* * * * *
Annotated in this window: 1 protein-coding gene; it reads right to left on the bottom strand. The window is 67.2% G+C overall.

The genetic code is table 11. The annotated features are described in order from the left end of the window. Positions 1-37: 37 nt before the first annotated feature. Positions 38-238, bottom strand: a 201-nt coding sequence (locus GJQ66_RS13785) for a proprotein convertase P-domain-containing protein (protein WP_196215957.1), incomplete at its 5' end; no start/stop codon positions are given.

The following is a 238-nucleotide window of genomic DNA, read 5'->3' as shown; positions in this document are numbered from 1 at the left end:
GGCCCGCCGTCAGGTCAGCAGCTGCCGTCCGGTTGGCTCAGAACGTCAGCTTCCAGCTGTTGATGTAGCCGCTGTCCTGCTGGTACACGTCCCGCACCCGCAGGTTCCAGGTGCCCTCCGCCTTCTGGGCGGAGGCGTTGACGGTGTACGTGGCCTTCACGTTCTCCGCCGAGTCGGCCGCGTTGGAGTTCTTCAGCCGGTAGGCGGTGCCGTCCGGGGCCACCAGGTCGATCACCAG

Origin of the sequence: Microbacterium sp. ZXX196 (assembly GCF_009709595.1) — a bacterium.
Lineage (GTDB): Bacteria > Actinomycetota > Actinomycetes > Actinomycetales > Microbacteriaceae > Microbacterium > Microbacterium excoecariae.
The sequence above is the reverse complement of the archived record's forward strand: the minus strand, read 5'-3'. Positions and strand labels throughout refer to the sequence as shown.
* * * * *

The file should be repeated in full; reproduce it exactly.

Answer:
Annotated in this window: 1 protein-coding gene; it reads right to left on the bottom strand. The window is 67.2% G+C overall.

The genetic code is table 11. The annotated features are described in order from the left end of the window. Positions 1-37: 37 nt before the first annotated feature. Positions 38-238, bottom strand: a 201-nt coding sequence (locus GJQ66_RS13785) for a proprotein convertase P-domain-containing protein (protein WP_196215957.1), incomplete at its 5' end; no start/stop codon positions are given.

The following is a 238-nucleotide window of genomic DNA, read 5'->3' as shown; positions in this document are numbered from 1 at the left end:
GGCCCGCCGTCAGGTCAGCAGCTGCCGTCCGGTTGGCTCAGAACGTCAGCTTCCAGCTGTTGATGTAGCCGCTGTCCTGCTGGTACACGTCCCGCACCCGCAGGTTCCAGGTGCCCTCCGCCTTCTGGGCGGAGGCGTTGACGGTGTACGTGGCCTTCACGTTCTCCGCCGAGTCGGCCGCGTTGGAGTTCTTCAGCCGGTAGGCGGTGCCGTCCGGGGCCACCAGGTCGATCACCAG

Origin of the sequence: Microbacterium sp. ZXX196 (assembly GCF_009709595.1) — a bacterium.
Lineage (GTDB): Bacteria > Actinomycetota > Actinomycetes > Actinomycetales > Microbacteriaceae > Microbacterium > Microbacterium excoecariae.
The sequence above is the reverse complement of the archived record's forward strand: the minus strand, read 5'-3'. Positions and strand labels throughout refer to the sequence as shown.